• I. Statement of ProposalPurpose and Mission:The purpose of this treatise is to define and describe the interrelationships between two U.S. governmental programs, both prodigies ofthe Small Business Administration (SBA) program - Troubled Assets Relief Program (TARP) and Small Business Lending Fund(SBLF) - and the various small-to-mid-size banking institutions that participated and determine how those relationships affected andimpacted small-to-medium enterprises (SMEs) and their stakeholders. This report analysis will be conducted during a five-year pre-and post-financial crisis period (financial crisis of 2008) spanning from the beginning of Year 2006 to the end of Year 2011, withconsiderable emphasis given to the time immediately following the financial crisis. II. Historical Perspective At the end of 2011, latest reports indicate that small to medium-size businesses (SMEs), which makes up more than 99% ofall businesses in the United States in both private and public sectors, generated nearly 70% of all revenue in the economy. Many ofthese businesses - according to the U.S. Treasury department, classified as a legal operating entity with a workforce capacity of 500employees or fewer – depend not only on the sales of their products and services but also on secondary resources such as externalfunding through equity and debt financing to maintain the normal flow of daily business operations, pay down existing debt, or toeven explore new business opportunities in the form of capital expenditures for business expansion or capital reinvestment for thepurpose of improving net income. Yet, largely due to the size of these companies, many of them rely almost exclusively on debt financing to service the bulk oftheir business operations or to use to address other facets of the business that requires additional financial resources. This method offinancing for SMEs has been a viable, strong staple of these businesses’ capital structure diets for over a century. However, asnormally the case with pecuniary matters which affect both business and the communities they serve unanticipated cyclical economicanomalies such recessions and depressions - two major macroeconomic phenomena - can deeply and adversely disrupt the flow ofbusiness activity on the macroeconomic and microeconomic levels. In recent memory, the clearest example how devastating theseeconomic distortions can be was evident in perhaps the most severe depression experienced by a country within the last three and ahalf centuries: Black Tuesday of October 29, 1929. Known worldwide as the Great Depression of 1929, this economic disruption caused the worst global financial panic inhistory which saw market value drop precipitously nearly over night, ending in a two-day cumulative percentage loss of 68.90% and amonetary loss of more than $30 million, total losses only eclipse by the Crash of 1987. Unemployment accumulated year end to an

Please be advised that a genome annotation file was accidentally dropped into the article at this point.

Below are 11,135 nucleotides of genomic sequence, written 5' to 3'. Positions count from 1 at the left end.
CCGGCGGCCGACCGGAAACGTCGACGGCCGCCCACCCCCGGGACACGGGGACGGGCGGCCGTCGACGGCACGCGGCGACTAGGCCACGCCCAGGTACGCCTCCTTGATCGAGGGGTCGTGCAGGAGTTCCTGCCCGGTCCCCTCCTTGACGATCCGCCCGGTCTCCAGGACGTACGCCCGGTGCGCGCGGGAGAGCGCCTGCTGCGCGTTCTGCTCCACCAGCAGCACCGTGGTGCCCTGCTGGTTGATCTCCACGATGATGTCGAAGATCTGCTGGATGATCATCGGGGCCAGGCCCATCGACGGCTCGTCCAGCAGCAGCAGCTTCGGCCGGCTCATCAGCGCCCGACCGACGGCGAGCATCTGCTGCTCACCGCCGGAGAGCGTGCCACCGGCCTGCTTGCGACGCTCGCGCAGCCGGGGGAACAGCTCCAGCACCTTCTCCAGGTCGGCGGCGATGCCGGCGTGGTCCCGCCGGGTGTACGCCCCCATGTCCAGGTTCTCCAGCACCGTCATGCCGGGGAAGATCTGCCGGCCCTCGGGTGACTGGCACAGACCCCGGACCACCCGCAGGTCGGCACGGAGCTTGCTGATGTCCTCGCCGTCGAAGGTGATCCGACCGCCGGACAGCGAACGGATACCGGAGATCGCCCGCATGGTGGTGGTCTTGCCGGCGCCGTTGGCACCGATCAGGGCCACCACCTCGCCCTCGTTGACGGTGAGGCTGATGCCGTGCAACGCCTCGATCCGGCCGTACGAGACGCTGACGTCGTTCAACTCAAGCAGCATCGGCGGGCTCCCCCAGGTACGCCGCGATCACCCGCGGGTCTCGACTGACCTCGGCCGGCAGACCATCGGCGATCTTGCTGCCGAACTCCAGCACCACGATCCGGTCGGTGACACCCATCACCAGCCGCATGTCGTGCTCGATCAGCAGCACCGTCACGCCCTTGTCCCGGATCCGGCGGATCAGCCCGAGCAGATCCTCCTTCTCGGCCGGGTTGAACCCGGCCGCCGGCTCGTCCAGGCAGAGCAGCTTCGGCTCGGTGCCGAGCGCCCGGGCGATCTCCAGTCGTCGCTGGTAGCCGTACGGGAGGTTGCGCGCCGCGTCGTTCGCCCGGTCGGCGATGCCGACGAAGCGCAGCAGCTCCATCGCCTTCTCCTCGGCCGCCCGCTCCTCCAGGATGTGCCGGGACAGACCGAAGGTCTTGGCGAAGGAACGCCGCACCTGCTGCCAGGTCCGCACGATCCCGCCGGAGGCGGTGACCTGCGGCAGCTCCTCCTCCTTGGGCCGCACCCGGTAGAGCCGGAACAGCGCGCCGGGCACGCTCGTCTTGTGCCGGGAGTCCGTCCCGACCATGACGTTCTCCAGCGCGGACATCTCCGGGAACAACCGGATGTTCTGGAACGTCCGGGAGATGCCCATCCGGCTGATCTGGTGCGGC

• incredible 607% over a period stretching from 1929 to 1932. The ripple effect move throughout various industrial sectors from thelocal neighborhood “mom and pop” store to corporate behemoths/oligarchies like Ford Motors, Carnegie Steel, Standard Oil, andSears Holdings to the numerous banking and financial institutions from community banks to larger corporate powerhouses, notablythe JP Morgan Bank, Chase Bank, National Bank of New York, Brown Brothers, Kidder, Peabody, & Co., Liberty National Bank,Farmer’s Loan and Trust Co., and a few others, which provided a litany of credit and credit-related services for both commercial andprivate lending purposes. As investors began losing confidence in the market, thus initiating one of history’s most massive selloffs,corporate equity dried up, triggering huge layoffs in the meantime (unemployment reaching as high as 25% in 1929), consequentlyreducing bank deposits as many struggling Americans rushed to withdraw from their savings to meet daily financial obligations inaddition to basic necessities. Despite being removed over a decade from the enactment of the Federal Reserve Act of 1913 that was legislated andapproved by Congress as a new regulatory measure that would help mitigate bank exposure to risk, banks, in general, still held verylow capital reserves of less than 10 percent that was insufficient to respond effectively to unanticipated events such as the marketcrash of 1929. The Federal Reserve Act of 1933 was created to allow the U.S. central bank, the Federal Reserve Bank to infuse andprovide instant liquidity to the economy through monetary policy that included a near zero federal fund rate to enable easy overnightand longer term lending from the country’s numerous banking institutions. Though it is not exactly clear to what degree higheramounts of capital reserves would have aided in the recovery efforts needed following the crash of 1929, however, it has been provenover the course of several decades that ensued after 1929 that other near-debilitating, near-fatal economic downturns have beenaverted by the intervening policy controls implemented by the U.S. federal government and other federal agencies in charge of fiscaland monetary policy. Yet, the questions always remain at to what extent and to what degree should government and their concomitant federalalliances be given the authority – some advocate absolute authority – to design regulatory policy that will ameliorate businesspractices, foster a fair and competitive marketplace environment, and help protect the average consumer from such abuses instigatedby corporate malfeasants, government corruption, and other systemic socio-economic improprieties that could create economicdistortions and mayhem within communities and the marketplace. But how much government intervention would necessitate soundmonetary and fiscal policy that would not suffer the fate of overregulation, resulting in a possible market contraction, or insufficientregulation, in which free market commerce goes unfettered and unchecked, mainly with the belief that the marketplace undergoesnatural periods of self-corrections, a concept many leading economists and proponents of behavioral finance often refer to as theEfficient Market Hypothesis?